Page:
FUELSNews 360° – Executive Summary
With so many rapid changes in March and April due to COVID-19 and OPEC decisions, the end of the quarter seemed an inappropriate place to cut off the story. For that reason, the FUELSNews editorial team delayed publication to allow for a more complete and accurate depiction of early 2020 trends.
COVID-19 overwhelmed nearly every other market factor to begin the year. Social distancing policies resulted in shutdowns and layoffs, causing rampant unemployment and putting intense downward pressure on fuel demand.
Initially, OPEC took the dampened demand as an opportunity to squash US shale competitors, and Russia led Saudi Arabia into a battle for market share. But as the global economy tumbled, both producers realized that drastic action was needed, leading to a historic 9.7 million barrel per day production cut.
Even with historic supply quotas in place, the world was overwhelmed with excess oil. Estimates place the demand destruction at upwards of 20-30 million barrels per day, a gap nearly impossible to narrow. So much crude oil availability, particularly in Cushing, OK, forced NYMEX oil prices into the negative on April 20, the first time in history that a major oil market index has fallen below zero. While markets quickly returned to positive territory,
the occurrence sent shockwaves throughout financial markets.
While the world focused on COVID-19’s march around the world, local markets experienced upheavals as regional supply markets experienced volatility.
In many local markets, refinery turnarounds early in the season put pressure on diesel markets, causing diesel inventories to fall below the five-year range at some points. Tight diesel supplies put pressure on prices, giving distillate prices strength even as the world began its COVID-19 panic.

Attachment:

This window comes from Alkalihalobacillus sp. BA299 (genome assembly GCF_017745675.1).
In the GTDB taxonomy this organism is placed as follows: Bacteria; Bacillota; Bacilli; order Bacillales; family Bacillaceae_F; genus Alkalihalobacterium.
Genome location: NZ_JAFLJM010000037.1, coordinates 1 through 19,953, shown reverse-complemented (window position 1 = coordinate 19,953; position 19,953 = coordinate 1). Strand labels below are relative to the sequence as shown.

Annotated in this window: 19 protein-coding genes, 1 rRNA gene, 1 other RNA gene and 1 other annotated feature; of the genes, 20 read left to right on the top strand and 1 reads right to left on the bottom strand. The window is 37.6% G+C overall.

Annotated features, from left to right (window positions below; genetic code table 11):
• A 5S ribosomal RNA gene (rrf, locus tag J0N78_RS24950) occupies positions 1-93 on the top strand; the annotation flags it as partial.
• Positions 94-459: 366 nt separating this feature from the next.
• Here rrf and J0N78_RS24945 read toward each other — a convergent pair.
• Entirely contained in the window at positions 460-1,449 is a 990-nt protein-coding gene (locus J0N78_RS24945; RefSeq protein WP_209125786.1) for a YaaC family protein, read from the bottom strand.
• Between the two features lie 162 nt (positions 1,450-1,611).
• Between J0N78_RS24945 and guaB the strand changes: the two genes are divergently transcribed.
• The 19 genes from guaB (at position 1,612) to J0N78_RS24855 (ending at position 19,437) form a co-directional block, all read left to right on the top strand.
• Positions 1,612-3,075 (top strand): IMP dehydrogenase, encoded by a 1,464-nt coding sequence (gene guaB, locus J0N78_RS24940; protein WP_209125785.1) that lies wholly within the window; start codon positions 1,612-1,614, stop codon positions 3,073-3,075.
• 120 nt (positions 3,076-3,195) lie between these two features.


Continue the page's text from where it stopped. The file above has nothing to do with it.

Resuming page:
The world faces an uncertain energy market future. While markets have weathered supply gluts, recessions, and geopolitical uncertainty many times in the past, on few occasions have so many diverse factors converged to dismantle market expectations.
Turbulent circumstances have forced forecasters to re-evaluate their models, further disrupting market patterns.
The COVID-19 recession is unlike other downturns: it was caused by an external force – a virus – rather than fundamental business cycles. This critical difference makes projections difficult, as public health is a problematic confounding factor to predict.
Whatever lies ahead, energy buyers must manage their fuel spend effectively regardless of market conditions. With uncertainty and complexity rising quickly, developing a clear understanding of market risk and potential scenarios is essential to navigating the complex changes in the energy supply chain successfully.